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“The quality of information we have in New Jersey is very good, and it’s that information that surveillance studies like this need,” he said. “The resources for identifying these children are really here.”

New Jersey, for instance, has a relatively large and diverse population. Its public education system might be able to better connect children and parents to special education services than those in other states (the state is consistently ranked near the top in education by various organizations). And it’s in the New York Metropolitan area, where families have access to plenty of doctors and specialists.

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Something else that will complicate how we talk about the autism rate in the years to come is how it’s now diagnosed. Previously, clinicians relied on the fourth edition of the Diagnostic And Statistical Manual Of Mental Disorders, or DSM, to diagnose a case of autism. But the DSM-V revised its criteria of ASD. That included doing away with the label of Asperger’s disorder, which was considered a milder form of autism, and creating a new diagnosis—social communication disorder—that will often be applied to people with Asperger’s-like symptoms.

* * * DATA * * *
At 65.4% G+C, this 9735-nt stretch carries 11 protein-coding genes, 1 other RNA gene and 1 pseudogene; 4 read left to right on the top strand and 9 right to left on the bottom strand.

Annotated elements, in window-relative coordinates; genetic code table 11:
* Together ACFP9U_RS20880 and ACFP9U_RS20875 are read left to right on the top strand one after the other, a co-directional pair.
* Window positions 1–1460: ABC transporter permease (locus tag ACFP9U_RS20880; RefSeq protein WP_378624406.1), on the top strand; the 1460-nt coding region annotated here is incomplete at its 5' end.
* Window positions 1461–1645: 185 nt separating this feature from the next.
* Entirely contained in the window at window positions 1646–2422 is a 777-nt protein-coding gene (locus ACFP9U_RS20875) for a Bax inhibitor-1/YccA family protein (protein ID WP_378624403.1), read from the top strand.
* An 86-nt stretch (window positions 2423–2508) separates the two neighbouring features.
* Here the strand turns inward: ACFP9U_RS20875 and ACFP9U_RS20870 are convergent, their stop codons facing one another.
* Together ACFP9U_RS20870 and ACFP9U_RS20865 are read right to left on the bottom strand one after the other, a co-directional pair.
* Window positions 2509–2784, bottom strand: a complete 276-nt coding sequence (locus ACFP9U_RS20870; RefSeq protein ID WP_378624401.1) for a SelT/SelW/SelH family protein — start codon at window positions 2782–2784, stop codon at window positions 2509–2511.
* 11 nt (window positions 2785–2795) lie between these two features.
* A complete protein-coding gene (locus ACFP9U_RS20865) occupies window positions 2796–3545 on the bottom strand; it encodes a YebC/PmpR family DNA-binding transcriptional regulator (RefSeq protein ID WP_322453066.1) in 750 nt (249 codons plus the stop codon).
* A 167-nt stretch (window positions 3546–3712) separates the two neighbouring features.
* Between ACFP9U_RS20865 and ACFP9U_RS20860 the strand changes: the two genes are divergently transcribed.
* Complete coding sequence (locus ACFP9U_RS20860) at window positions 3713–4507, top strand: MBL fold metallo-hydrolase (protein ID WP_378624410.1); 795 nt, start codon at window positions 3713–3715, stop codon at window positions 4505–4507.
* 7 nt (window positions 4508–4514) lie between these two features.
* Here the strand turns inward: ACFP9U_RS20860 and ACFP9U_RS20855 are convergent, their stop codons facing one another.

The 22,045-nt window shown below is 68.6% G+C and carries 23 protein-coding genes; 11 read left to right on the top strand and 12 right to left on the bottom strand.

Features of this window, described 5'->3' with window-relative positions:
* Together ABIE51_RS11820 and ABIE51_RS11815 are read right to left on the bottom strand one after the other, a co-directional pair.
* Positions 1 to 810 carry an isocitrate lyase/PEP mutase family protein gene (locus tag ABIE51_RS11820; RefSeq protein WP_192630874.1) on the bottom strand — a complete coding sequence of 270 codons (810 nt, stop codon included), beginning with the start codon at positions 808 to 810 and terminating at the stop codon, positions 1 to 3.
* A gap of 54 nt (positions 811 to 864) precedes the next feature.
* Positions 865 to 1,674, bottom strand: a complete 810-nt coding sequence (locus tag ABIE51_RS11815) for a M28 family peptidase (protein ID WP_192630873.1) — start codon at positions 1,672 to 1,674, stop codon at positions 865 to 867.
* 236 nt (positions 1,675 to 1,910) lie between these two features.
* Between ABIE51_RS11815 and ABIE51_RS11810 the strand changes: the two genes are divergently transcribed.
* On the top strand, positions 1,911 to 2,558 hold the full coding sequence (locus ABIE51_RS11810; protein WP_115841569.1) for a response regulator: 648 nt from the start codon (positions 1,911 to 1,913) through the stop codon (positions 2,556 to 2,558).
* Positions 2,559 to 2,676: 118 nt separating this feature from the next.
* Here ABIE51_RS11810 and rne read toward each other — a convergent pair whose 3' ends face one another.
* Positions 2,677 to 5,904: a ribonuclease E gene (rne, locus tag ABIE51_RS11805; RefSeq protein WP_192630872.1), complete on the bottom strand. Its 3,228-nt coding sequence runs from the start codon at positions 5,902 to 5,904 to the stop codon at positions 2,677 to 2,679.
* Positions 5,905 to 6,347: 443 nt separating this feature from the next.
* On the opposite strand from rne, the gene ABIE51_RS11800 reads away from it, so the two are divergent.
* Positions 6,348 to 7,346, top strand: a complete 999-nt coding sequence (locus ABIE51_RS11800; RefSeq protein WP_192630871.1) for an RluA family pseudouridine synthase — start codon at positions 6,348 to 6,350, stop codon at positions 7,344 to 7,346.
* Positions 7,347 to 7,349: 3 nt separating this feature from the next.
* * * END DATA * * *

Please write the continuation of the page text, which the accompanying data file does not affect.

When Zahorodny and his co-authors used both sets of criteria from the DSM-IV and DSM-V in the 2014 group of children, for instance, they found that roughly 20 percent fewer children were considered to have ASD under DSM-V. So scientists (and journalists) will need to find a way to account for these differences and accurately portray the picture of ASD and similar disorders in America.